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Session: Understanding Stress

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Group Exercise for Stress Management

Group Exercise for Stress Management

Published in: Health & Medicine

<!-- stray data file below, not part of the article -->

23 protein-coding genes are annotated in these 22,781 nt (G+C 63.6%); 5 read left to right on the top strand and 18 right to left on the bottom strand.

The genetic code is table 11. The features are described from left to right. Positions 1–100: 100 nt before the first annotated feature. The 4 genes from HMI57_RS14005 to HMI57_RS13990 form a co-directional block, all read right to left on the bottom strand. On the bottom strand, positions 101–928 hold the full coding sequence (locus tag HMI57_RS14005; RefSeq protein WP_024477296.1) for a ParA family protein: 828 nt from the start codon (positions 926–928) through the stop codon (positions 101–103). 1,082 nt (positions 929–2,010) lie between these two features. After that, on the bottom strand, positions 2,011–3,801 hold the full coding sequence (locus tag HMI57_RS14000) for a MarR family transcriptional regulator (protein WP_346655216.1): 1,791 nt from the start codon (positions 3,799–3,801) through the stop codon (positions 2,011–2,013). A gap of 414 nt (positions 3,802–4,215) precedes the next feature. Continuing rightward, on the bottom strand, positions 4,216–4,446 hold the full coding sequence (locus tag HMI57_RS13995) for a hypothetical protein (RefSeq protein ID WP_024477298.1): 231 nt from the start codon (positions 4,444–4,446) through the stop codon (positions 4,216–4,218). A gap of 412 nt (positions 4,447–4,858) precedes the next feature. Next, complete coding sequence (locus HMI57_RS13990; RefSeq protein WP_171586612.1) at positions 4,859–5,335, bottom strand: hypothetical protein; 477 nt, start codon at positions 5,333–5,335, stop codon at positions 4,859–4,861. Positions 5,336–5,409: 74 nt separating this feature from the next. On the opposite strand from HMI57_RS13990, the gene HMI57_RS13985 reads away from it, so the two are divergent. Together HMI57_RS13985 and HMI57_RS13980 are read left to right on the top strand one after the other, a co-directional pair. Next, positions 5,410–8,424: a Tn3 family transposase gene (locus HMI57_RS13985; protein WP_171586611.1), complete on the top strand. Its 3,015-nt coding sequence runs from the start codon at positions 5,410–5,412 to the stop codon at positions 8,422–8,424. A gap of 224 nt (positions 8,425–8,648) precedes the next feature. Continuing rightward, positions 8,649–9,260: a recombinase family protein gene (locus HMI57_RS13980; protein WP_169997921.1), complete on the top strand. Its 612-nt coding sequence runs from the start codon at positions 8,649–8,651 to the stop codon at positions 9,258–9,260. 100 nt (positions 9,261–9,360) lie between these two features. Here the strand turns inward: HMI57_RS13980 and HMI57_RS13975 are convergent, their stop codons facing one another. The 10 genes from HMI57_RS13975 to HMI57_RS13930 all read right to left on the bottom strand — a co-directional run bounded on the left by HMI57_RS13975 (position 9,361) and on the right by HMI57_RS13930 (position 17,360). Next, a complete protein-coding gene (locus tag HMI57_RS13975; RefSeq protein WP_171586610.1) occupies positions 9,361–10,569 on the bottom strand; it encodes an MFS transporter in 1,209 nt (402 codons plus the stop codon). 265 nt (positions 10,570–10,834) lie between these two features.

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  • 1. Psychoeducational GroupsDavid BarryUnderstanding StressDescription:Stress is one of the primary factors that can lead to relapse and prevent individuals from managingtheir lives successfully. It is inevitable that all individuals will experience stress from time to time.What can help individuals more successfully manage their stress is to better understand therelationships between the negative events, “stressors”, they may experience and how they react tothose stressors.This session teaches participants how to begin to understand the difference between a ‘stressor”and how the person responds to that event. This session is the first in a series of group sessionsthat teach individuals how they can choose to respond to what is happening in their environments.While the activity itself is a stress index scale this principle of “differentiating the event from theexperience of the event” is the key learning point to the session. In latter sessions this principle willbe used to help participants learn how to reframe situations that normally could produce negativeemotions.GoalsAt then end of this exercise participants will be able to:1] Discuss events situations they may encounter and how much stress they associate with thoseevents.2] Compare and contrast their reactions to stressful events with the responses of the other groupmembers.3] Identify factors that influence how an individual may experience an event and explore the“subjectivity” of individual reactions to eventssituations.Materials Needed: 1. Copies of the stress index scale for each group participant. 2. An extra set of copies of the stress index scale for small group experience 3. A flip chart and pad for listing group responsesNote for FacilitatorThe intent of this session is for participants to begin to differentiate between events they encounterand their reactions to those events.  Individuals each completing a stress index scale  Small groups of 4-6 completing a group stress index scale [same scale]  A review of small group scores  A discussion of factors influencing how individuals would react differently to the events listed on the scale  A discussion of the individual’s experience of the event is what influences his reactions.